by Vidya Samson
Published April 21, 2012
This book was provided by the author in exchange for an honest review.
East and West may meet, but sometimes they shouldn't. That's what Nisha Desai's conservative Hindu family thinks when a black-sheep American aunt and her trouble-magnet teenage daughters come to visit them in India. The guests are seen as an invading force, equipped with weapons of mass corruption.
But to Nisha, the rich aunt looks like a one-woman foreign aid program and a way to escape the horrible suitors her father keeps foisting on her. She makes every effort to charm the visitors. This is not an easy task, for the aunt is a New Age space case, and the cousins’ appetite for disasters threatens to level the city of Ahmedabad. In short order, the demented cousins instigate an elopement, a public protest, and a riot that gets Nisha thrown in jail.
It's only when Nisha's father adopts a pet cow and convinces half the city it's the reincarnation of a Hindu deity that the two families are united in a common goal: to bilk thousands. The result is Madison Avenue's idea of a religious experience, which is not a controllable situation.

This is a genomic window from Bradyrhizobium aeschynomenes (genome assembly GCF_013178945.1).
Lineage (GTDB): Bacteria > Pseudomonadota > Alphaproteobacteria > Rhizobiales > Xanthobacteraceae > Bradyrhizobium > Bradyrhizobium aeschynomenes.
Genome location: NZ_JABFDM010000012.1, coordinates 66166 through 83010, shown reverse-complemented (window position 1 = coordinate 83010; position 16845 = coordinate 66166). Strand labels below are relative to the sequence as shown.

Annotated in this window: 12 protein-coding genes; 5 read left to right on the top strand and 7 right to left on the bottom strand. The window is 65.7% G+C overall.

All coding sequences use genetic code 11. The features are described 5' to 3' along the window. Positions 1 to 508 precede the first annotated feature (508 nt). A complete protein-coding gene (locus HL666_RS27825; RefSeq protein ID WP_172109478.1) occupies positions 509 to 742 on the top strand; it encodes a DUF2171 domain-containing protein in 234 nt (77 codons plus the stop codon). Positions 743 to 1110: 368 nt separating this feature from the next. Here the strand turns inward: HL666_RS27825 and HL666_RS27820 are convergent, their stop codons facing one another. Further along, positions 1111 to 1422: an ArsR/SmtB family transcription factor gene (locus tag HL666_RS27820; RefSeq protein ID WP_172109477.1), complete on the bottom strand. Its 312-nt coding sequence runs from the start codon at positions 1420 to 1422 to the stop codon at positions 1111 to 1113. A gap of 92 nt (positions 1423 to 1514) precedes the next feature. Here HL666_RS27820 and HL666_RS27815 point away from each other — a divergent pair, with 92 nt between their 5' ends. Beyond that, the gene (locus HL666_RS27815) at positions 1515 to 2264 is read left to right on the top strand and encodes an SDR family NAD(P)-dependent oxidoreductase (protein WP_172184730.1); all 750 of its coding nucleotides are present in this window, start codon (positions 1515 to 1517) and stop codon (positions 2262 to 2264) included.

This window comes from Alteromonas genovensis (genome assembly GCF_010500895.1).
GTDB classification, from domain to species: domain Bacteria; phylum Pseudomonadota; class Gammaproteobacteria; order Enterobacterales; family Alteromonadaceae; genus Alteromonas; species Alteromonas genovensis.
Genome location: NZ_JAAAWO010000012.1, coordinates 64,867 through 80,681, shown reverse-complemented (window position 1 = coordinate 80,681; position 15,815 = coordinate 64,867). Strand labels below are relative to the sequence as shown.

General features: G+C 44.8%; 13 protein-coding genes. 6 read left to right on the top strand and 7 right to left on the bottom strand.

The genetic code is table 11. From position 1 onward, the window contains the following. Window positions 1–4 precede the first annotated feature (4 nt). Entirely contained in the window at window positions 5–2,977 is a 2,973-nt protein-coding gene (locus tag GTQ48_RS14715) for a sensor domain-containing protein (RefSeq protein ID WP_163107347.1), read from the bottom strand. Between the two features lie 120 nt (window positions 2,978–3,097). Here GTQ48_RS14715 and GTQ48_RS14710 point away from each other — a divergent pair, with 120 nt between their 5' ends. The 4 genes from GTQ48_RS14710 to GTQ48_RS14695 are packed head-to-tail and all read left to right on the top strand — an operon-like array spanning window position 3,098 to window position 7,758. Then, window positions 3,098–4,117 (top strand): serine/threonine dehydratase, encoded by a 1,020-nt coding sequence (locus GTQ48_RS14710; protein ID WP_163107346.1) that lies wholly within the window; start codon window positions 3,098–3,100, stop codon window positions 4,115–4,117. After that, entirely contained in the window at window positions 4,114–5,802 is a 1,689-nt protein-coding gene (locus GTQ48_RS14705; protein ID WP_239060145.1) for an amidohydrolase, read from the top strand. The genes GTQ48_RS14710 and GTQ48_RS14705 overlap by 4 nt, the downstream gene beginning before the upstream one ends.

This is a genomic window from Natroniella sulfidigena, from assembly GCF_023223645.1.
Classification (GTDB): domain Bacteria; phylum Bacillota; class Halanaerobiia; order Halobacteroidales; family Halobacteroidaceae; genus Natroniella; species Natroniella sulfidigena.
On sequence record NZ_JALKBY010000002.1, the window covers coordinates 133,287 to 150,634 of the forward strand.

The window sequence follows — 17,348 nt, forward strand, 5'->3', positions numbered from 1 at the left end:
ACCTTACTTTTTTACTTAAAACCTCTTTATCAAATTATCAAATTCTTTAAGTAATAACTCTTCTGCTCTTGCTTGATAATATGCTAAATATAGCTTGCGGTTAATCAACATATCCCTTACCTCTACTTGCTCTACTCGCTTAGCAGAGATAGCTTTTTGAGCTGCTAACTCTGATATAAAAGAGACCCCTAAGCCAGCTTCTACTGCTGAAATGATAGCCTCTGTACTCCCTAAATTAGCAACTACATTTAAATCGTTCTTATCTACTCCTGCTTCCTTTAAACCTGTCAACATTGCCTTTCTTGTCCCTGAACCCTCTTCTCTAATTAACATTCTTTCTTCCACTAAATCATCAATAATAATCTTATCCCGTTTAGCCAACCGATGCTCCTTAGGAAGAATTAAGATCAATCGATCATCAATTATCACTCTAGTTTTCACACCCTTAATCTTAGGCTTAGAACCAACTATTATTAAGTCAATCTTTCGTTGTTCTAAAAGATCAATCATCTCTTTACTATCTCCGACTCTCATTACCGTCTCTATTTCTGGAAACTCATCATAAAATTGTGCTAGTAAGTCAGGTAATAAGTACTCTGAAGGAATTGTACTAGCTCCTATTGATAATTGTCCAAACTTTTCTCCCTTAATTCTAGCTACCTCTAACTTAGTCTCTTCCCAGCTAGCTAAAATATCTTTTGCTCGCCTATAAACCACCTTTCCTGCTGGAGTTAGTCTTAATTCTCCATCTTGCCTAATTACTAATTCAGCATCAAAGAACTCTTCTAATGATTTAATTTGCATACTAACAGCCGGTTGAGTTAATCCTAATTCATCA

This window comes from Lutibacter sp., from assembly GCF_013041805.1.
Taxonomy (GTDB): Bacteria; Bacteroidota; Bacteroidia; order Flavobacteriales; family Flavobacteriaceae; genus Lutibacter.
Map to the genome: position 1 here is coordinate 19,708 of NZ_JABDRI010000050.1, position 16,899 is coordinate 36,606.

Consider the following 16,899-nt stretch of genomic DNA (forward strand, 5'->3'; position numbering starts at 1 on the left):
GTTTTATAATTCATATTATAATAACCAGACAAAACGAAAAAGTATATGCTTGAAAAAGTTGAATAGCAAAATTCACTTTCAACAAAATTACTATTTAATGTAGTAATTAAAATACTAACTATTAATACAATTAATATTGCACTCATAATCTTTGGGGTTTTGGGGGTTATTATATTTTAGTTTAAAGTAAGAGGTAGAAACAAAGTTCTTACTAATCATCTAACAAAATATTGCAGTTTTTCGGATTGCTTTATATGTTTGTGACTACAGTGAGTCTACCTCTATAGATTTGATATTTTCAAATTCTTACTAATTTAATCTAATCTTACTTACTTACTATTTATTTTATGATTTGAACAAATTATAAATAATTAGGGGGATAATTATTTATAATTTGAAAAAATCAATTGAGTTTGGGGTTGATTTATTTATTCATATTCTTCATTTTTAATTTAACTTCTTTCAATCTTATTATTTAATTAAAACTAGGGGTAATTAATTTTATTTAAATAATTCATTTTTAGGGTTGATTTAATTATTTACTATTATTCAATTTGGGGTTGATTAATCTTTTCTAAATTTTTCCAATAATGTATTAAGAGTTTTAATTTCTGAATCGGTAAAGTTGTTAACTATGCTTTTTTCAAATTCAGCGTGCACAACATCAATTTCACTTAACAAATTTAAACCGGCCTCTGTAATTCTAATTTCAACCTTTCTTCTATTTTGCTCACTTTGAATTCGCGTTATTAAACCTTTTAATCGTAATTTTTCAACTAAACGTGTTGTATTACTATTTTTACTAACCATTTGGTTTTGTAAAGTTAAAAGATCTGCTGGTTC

Indian Maidens Bust Loose is a hilarious romp in the land of cows, curry, and the Kama Sutra.
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This book starts with two sisters, Nisha and Vinita, are doing everything they can to avoid having to marry the horrible prospective husbands their father keeps picking out. And they are horrible.
When the American cousins come to visit, Nisha is hoping to convince them to take her home with them and let her study journalism. She's determined to make a good impression, while everyone else---with the exception of the grandmother---are determined to make the aunt and cousins miserable.
This book is hilarious, and a very quick read (I read it in a day). There were only a few times where I wished things would speed up a little.
I have to admit, I kept forgetting the girls were as old as they were. They'd finished college, and several times I had to remind myself they weren't high school girls. It's just a cultural thing.